For many Americans, the annual anniversary of 9/11, now in its 20th year, elicits many emotions. “Patriot Day” is an opportunity to unite in commemoration of the nearly 3000 lives lost in attacks on the World Trade Center, Pentagon and in Pennsylvania.
The annual observance of 9/11 is also a way to honor the courage and sacrifices of the civilians and service personnel who acted heroically that day. Among them were our first responders, those who risked their lives to save others and be part of the recovery effort at Ground Zero.
More than 400 of these firefighters, police officers, and emergency personnel died on 9/11. Many more died in subsequent years because of health conditions linked to toxic exposure at Ground Zero. Then there are the tens of thousands of 9/11 first responders and loved ones who are living with and being treated for health conditions related to their service—of which post-traumatic stress disorder (PTSD) is the most common.
If you’re wondering what to do on the 20th anniversary of 9/11, consider sending a message of support and gratitude to our first responders. Here are five ideas for how to do that.
Observe a Moment of Silence
On this day when U.S. flags are lowered to half-mast and a country-wide moment of silence is observed at 8:46am ET, take a moment to stop, remember, and appreciate the sacrifice of so many. You can also encourage others in your workplace, home, or school to mark this day with a moment of silence and time together as a community.
Attend or Support a First Responder Patriot Day Activity
If there is a first responder gathering or event in your area, consider attending or offering your support. You might also give a donation to honor the sacrifices of those on 9/11 and those who protect and serve our communities every day. There are many organizations that advocate for the health of first responders and could use the financial and volunteer support.
Sponsor a Meal for Local First Responders
Food is a universal sign of care and appreciation. Call your local firehouse, police station, or hospital emergency room and offer a meal to be delivered to support the staff. During the Coronavirus epidemic especially, emergency responders could use a moment of appreciation for their hard work and an opportunity for self-care.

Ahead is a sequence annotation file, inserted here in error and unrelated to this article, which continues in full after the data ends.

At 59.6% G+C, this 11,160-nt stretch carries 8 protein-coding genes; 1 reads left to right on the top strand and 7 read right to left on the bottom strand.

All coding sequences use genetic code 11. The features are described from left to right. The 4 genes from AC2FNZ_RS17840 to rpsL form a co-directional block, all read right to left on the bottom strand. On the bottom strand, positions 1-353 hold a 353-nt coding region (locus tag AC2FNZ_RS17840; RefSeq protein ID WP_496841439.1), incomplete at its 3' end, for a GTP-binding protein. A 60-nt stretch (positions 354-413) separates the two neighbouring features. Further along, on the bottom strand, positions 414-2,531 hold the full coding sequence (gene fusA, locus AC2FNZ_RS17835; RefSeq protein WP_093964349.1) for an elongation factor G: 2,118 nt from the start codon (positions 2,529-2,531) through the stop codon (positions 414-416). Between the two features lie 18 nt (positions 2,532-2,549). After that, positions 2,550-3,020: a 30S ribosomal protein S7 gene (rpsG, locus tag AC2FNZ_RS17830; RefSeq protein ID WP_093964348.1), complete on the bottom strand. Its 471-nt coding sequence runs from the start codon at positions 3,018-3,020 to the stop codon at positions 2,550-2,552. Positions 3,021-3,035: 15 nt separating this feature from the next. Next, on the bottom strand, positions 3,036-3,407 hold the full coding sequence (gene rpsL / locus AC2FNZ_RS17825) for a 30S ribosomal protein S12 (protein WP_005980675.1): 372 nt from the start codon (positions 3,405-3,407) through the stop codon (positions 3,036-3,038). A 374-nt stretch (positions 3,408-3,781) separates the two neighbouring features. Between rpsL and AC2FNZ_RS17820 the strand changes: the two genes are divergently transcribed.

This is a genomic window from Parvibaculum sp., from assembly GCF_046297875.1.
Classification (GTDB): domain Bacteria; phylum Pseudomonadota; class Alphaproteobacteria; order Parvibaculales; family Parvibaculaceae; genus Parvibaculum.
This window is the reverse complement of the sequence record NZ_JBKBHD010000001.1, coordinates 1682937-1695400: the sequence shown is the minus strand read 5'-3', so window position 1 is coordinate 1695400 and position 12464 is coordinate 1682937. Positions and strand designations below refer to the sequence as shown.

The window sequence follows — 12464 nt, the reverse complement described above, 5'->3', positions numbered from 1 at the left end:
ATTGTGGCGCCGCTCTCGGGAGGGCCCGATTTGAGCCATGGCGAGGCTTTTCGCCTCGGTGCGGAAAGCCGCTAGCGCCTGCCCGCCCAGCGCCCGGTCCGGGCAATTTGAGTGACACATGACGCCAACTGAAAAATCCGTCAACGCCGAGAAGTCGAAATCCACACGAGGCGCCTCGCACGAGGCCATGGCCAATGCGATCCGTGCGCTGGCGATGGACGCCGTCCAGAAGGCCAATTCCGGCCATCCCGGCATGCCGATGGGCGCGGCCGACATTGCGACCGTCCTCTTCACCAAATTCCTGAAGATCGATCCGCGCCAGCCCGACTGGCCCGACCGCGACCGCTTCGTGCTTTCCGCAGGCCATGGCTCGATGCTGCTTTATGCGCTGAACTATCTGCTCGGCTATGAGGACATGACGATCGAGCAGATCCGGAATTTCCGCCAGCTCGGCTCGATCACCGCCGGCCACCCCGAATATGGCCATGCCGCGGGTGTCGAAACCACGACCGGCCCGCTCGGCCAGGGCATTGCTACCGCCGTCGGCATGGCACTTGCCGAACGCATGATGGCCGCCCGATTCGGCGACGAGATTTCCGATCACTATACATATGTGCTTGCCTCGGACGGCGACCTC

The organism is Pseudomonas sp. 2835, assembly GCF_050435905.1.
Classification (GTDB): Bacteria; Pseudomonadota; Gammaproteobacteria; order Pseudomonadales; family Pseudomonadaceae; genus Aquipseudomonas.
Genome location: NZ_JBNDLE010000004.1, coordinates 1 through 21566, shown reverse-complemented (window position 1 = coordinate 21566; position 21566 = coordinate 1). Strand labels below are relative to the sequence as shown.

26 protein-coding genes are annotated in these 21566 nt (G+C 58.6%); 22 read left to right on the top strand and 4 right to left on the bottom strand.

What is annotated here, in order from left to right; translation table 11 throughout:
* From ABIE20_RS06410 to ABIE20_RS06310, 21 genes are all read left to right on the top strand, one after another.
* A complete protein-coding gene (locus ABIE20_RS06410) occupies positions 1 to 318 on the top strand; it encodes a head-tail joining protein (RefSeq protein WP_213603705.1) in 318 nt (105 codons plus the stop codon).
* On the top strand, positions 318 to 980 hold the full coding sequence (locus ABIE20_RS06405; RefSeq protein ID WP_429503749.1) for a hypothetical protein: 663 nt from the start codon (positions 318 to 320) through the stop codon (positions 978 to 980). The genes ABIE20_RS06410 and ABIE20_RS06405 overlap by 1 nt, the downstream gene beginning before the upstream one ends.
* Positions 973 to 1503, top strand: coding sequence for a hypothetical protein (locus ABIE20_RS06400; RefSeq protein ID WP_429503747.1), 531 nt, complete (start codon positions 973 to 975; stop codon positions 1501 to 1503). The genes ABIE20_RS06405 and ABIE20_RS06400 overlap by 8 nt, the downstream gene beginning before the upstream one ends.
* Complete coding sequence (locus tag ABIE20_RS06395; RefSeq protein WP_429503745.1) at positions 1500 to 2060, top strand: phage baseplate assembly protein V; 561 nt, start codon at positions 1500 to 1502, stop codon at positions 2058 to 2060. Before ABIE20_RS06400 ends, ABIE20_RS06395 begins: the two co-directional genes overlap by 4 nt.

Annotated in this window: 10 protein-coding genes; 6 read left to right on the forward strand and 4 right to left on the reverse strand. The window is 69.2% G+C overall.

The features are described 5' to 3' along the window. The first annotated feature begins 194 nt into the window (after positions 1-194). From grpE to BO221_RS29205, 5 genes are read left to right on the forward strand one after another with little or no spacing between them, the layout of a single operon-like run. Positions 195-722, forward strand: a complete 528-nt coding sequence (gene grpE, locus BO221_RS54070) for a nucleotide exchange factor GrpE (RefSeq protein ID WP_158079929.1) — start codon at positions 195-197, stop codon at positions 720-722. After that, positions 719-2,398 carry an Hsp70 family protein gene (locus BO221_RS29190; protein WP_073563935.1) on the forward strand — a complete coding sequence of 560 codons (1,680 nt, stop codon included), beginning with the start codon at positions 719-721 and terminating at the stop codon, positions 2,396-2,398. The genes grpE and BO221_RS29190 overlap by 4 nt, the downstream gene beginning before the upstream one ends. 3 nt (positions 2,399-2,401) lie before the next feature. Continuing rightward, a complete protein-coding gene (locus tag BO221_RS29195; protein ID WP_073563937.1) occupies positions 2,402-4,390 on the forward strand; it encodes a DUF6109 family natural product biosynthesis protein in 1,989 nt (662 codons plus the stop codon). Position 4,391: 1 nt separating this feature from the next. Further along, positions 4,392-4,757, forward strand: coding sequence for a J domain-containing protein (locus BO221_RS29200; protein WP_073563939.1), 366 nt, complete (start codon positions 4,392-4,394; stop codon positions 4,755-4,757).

Share a Good Message on Social Media
We are all so interconnected today with the internet, social media sights, and applications such as Twitter. Post a supportive comment or share a good article. A shoutout on social media helps us remember and show our support for the men and women who are on the front lines and taking care of our communities.
Write to Your Elected Officials
You can also use your voice to call for better mental healthcare for first responders. Greater public awareness about the stress of these jobs and their toll on mental health is has led to more of a commitment by local, state, and national entities to address issues like substance abuse, suicide, and mental disorders. More can be done. Write to your elected officials to encourage them to prioritize and find ways to support the mental health of first responders and their families.
Ultimately, what you choose to do on 9/11 matters less than the act of remembering itself. It is an opportunity to recognize the sacrifice of the many civilians and service personnel who came to the rescue that day and those first on the scene of an emergency today. Even a small gesture or simple “thank you” can help these heroic public servants feel supported.